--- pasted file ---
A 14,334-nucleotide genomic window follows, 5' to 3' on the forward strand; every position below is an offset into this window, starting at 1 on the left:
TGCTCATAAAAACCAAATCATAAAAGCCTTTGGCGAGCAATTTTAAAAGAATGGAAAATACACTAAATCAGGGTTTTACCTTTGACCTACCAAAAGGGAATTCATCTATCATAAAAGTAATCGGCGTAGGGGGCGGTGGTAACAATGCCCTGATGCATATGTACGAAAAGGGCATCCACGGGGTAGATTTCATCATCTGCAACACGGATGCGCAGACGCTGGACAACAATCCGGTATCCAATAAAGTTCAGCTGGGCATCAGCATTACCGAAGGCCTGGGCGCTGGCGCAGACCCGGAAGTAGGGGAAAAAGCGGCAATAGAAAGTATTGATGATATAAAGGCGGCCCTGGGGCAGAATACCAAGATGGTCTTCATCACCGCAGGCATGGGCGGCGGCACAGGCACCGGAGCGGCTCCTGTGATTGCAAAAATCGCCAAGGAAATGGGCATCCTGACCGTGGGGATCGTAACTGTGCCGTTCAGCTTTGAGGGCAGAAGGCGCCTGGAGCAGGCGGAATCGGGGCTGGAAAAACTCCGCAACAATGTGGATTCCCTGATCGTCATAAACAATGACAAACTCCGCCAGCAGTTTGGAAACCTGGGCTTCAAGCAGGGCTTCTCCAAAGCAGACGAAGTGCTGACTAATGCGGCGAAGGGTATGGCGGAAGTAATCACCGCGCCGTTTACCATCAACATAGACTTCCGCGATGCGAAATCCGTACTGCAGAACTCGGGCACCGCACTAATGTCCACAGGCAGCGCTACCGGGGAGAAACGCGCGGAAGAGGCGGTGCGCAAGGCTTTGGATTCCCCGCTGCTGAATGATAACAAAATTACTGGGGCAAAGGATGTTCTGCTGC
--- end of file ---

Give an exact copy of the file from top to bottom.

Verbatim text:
A 14,334-nucleotide genomic window follows, 5' to 3' on the forward strand; every position below is an offset into this window, starting at 1 on the left:
TGCTCATAAAAACCAAATCATAAAAGCCTTTGGCGAGCAATTTTAAAAGAATGGAAAATACACTAAATCAGGGTTTTACCTTTGACCTACCAAAAGGGAATTCATCTATCATAAAAGTAATCGGCGTAGGGGGCGGTGGTAACAATGCCCTGATGCATATGTACGAAAAGGGCATCCACGGGGTAGATTTCATCATCTGCAACACGGATGCGCAGACGCTGGACAACAATCCGGTATCCAATAAAGTTCAGCTGGGCATCAGCATTACCGAAGGCCTGGGCGCTGGCGCAGACCCGGAAGTAGGGGAAAAAGCGGCAATAGAAAGTATTGATGATATAAAGGCGGCCCTGGGGCAGAATACCAAGATGGTCTTCATCACCGCAGGCATGGGCGGCGGCACAGGCACCGGAGCGGCTCCTGTGATTGCAAAAATCGCCAAGGAAATGGGCATCCTGACCGTGGGGATCGTAACTGTGCCGTTCAGCTTTGAGGGCAGAAGGCGCCTGGAGCAGGCGGAATCGGGGCTGGAAAAACTCCGCAACAATGTGGATTCCCTGATCGTCATAAACAATGACAAACTCCGCCAGCAGTTTGGAAACCTGGGCTTCAAGCAGGGCTTCTCCAAAGCAGACGAAGTGCTGACTAATGCGGCGAAGGGTATGGCGGAAGTAATCACCGCGCCGTTTACCATCAACATAGACTTCCGCGATGCGAAATCCGTACTGCAGAACTCGGGCACCGCACTAATGTCCACAGGCAGCGCTACCGGGGAGAAACGCGCGGAAGAGGCGGTGCGCAAGGCTTTGGATTCCCCGCTGCTGAATGATAACAAAATTACTGGGGCAAAGGATGTTCTGCTGC